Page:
The House by the Dvina: A Russian Childhood
Publish date: 1997-05-01
Publisher: Transworld Publishers
Pages no: 335
Edition language: English
This was a bit like listening to your old granny reminiscing about the old days. Actually, it was like listening for over 14 hours to someone else’s granny reminisce, because I couldn’t connect to it in any personal way, as I would with my own family history. It was vaguely interesting as a peek int...
bookshelves: one-penny-wonder, published-1984, autobiography-memoir, autumn-2010, slavic, history, under-500-ratings, britain-scotland, paper-read, nonfiction Recommended to ☯Bettie☯ by: Brazilliant Laura Read from September 08 to 22, 2010 I remember the station. Nikolayevsky Vokzal, it was calle...
I remember the station. Nikolayevsky Vokzal, it was called in those days.This is rich pickings indeed; thoroughly compelling and beautifully written, with memories through a young girl's eyes and laced with stories told by older generations.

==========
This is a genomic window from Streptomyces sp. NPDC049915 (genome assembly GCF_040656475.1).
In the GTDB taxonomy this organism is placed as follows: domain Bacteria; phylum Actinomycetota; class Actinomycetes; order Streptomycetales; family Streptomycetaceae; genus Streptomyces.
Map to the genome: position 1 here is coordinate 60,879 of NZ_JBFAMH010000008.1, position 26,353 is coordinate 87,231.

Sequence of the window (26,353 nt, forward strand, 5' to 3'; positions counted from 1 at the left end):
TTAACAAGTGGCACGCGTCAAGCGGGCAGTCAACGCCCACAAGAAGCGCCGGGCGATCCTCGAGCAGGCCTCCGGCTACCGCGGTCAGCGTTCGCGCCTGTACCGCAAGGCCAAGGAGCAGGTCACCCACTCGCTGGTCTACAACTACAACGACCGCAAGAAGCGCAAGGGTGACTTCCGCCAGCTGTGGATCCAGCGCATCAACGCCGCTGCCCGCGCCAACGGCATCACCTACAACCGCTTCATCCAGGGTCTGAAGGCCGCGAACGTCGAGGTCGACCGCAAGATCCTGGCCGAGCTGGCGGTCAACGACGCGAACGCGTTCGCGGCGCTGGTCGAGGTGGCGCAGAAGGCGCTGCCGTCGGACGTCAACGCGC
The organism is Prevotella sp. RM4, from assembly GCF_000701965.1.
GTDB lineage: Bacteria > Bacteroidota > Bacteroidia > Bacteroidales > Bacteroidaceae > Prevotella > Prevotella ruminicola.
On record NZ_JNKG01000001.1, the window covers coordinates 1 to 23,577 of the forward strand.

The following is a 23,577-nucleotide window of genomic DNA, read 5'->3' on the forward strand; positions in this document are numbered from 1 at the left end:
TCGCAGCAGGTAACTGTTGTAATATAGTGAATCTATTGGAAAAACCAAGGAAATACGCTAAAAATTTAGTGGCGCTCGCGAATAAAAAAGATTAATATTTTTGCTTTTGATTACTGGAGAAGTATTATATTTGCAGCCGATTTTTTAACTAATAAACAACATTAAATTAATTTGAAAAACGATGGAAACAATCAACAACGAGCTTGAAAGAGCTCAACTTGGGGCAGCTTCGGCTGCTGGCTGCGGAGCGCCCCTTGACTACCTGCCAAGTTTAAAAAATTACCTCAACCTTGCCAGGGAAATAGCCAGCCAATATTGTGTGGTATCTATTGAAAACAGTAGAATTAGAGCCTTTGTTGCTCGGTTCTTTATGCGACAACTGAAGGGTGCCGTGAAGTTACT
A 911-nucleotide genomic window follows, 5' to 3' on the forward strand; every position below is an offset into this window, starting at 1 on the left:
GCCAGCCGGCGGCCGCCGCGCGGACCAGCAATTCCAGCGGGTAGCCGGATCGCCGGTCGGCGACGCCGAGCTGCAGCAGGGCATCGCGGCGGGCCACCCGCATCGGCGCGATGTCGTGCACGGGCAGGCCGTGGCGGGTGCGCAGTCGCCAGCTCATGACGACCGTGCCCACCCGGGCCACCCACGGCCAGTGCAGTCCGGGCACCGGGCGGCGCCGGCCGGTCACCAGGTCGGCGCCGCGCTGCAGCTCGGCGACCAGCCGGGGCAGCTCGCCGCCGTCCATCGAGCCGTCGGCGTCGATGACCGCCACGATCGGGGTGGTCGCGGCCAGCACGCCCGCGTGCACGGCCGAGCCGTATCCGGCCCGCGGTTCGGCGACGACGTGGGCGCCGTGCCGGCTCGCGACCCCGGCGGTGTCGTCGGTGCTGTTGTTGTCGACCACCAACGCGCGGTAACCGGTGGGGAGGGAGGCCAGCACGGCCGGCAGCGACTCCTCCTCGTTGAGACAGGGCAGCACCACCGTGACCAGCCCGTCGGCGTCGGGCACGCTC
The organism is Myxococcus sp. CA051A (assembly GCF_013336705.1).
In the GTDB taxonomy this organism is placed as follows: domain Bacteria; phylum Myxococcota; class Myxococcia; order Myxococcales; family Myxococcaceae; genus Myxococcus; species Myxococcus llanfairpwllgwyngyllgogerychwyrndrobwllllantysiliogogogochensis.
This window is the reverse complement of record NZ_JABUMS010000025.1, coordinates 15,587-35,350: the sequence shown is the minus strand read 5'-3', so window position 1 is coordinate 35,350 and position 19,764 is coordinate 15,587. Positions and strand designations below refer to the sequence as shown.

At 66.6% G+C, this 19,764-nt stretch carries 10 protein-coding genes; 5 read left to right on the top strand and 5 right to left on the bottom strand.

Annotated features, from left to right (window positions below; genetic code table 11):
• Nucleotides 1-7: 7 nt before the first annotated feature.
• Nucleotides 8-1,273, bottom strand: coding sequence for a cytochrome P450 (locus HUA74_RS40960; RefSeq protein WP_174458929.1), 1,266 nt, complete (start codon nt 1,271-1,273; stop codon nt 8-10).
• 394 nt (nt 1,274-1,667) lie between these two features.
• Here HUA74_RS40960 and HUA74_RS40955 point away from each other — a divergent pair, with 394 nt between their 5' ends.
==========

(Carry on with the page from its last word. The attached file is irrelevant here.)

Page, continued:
Page 225: I really do love the book. Is it b/c I appreciate what Oscar has destroyed? I do not think so! I promise - this is my last quote:"We spent several days in the convent..... In the refectory sttod long tables with stools placed around them. In the centre of the room, standing at a praying de...
The house by the Dvina is a beautifully written memoir about two families separated in culture but bond together by a Russian-Scottish marriage.Eugenie Fraser was brought up in Russia and this story recounts her early childhood in Russia. The story begins with the meeting of her parents in Scotland...
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